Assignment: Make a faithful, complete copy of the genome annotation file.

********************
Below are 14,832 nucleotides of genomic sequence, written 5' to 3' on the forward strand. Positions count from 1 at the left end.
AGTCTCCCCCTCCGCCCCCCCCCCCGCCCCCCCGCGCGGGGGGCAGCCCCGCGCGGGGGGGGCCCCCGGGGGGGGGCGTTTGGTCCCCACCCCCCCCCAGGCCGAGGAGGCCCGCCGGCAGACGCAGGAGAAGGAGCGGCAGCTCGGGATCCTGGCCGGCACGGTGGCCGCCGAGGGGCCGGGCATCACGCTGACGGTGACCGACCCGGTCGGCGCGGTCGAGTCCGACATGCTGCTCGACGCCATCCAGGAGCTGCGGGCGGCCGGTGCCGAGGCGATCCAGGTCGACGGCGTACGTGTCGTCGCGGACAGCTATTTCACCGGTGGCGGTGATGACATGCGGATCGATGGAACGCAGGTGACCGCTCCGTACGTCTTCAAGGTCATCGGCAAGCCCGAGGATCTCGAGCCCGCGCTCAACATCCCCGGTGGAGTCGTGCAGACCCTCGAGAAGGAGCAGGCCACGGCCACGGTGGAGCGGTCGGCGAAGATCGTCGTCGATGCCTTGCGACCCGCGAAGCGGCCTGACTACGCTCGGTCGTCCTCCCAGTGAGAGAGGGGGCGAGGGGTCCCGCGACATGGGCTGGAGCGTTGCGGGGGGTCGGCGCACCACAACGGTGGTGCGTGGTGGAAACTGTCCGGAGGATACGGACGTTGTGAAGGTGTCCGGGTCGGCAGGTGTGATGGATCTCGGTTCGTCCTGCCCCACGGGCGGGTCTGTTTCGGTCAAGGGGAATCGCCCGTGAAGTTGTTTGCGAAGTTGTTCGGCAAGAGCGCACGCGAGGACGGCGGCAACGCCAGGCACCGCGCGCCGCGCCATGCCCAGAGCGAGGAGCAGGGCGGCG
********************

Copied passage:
Below are 14,832 nucleotides of genomic sequence, written 5' to 3' on the forward strand. Positions count from 1 at the left end.
AGTCTCCCCCTCCGCCCCCCCCCCCGCCCCCCCGCGCGGGGGGCAGCCCCGCGCGGGGGGGGCCCCCGGGGGGGGGCGTTTGGTCCCCACCCCCCCCCAGGCCGAGGAGGCCCGCCGGCAGACGCAGGAGAAGGAGCGGCAGCTCGGGATCCTGGCCGGCACGGTGGCCGCCGAGGGGCCGGGCATCACGCTGACGGTGACCGACCCGGTCGGCGCGGTCGAGTCCGACATGCTGCTCGACGCCATCCAGGAGCTGCGGGCGGCCGGTGCCGAGGCGATCCAGGTCGACGGCGTACGTGTCGTCGCGGACAGCTATTTCACCGGTGGCGGTGATGACATGCGGATCGATGGAACGCAGGTGACCGCTCCGTACGTCTTCAAGGTCATCGGCAAGCCCGAGGATCTCGAGCCCGCGCTCAACATCCCCGGTGGAGTCGTGCAGACCCTCGAGAAGGAGCAGGCCACGGCCACGGTGGAGCGGTCGGCGAAGATCGTCGTCGATGCCTTGCGACCCGCGAAGCGGCCTGACTACGCTCGGTCGTCCTCCCAGTGAGAGAGGGGGCGAGGGGTCCCGCGACATGGGCTGGAGCGTTGCGGGGGGTCGGCGCACCACAACGGTGGTGCGTGGTGGAAACTGTCCGGAGGATACGGACGTTGTGAAGGTGTCCGGGTCGGCAGGTGTGATGGATCTCGGTTCGTCCTGCCCCACGGGCGGGTCTGTTTCGGTCAAGGGGAATCGCCCGTGAAGTTGTTTGCGAAGTTGTTCGGCAAGAGCGCACGCGAGGACGGCGGCAACGCCAGGCACCGCGCGCCGCGCCATGCCCAGAGCGAGGAGCAGGGCGGCG